While all of these approaches are important and interplay, in this guide, we will elaborate only on the behavioural aspect of stimulating change, discussing what that requires for you as a business (utilities, OEMs, EV manufacturers, appliance manufacturers, ESCOs, aggregators). Don’t miss all of the insights for winning over your customers and rewarding their flexible energy usage.

Understanding your Customer’s Behaviour

The Psychology: Behaviour Motivation can be classified as intrinsic or extrinsic, and it plays a very crucial role in adopting change. In the behaviour lies the user's motivation and needs, the cognitive ease of adopting the change, and the forming of new habits around the change. While you have little or no access to the intrinsic drive of your customers, you can influence their extrinsic motivation with the right offering.

Like every human, your customer's behaviour is a product of their environment and learning, which can be shaped by "reinforcement" or "punishment", according to the famous psychologist BF Skinner. To stimulate your customers into a flexible energy usage behaviour, you need to reward them for their positive actions and punish them for their negative/lack of action.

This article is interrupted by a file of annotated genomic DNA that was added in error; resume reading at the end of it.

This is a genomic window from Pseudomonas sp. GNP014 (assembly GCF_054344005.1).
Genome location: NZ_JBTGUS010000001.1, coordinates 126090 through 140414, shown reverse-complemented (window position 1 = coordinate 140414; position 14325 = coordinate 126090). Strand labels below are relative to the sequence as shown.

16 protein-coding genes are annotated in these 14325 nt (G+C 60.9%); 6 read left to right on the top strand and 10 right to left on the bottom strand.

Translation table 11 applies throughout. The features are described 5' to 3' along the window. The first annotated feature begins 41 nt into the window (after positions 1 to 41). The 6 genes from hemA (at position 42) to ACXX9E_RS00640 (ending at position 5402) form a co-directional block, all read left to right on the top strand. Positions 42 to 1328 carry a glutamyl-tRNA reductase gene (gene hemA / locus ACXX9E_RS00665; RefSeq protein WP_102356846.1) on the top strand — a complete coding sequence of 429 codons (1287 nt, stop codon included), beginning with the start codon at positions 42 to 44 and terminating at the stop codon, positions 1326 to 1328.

Let’s understand this a bit better by stepping away from energy and into Harvard’s mid-century psychology labs, where BF Skinner's studies on animal behaviour, particularly with rats, laid the foundation for understanding behaviour modification. Using a controlled environment known as the "Skinner box," equipped with a lever, light, and food dispenser, Skinner demonstrated positive reinforcement. Rats, initially pressing the lever accidentally, soon learned to associate lever pressing with food rewards, a process underscored by the immediate and predictable relationship between action (lever press) and reward (food).

Skinner also explored negative reinforcement by introducing an electrified floor in the Skinner Box. Here, pressing the lever would temporarily stop the electric current, teaching the rats to avoid or end an unpleasant experience. This form of conditioning, though effective, was found to be less rapidly acquired by the rats compared to the positive reinforcement scenario, highlighting differences in learning behaviours based on the nature of reinforcement.

These findings underscore the importance of immediate and clear feedback in shaping behaviour in the context of energy flexibility incentives versus tariff-based punishments. Just as Skinner's rats responded more readily to positive reinforcement, individuals may be more motivated by rewards and incentives for energy flexibility rather than punitive measures. However, it is essential to consider the effectiveness of each approach in achieving the desired results. Your typical customer expectations often arise in the following areas: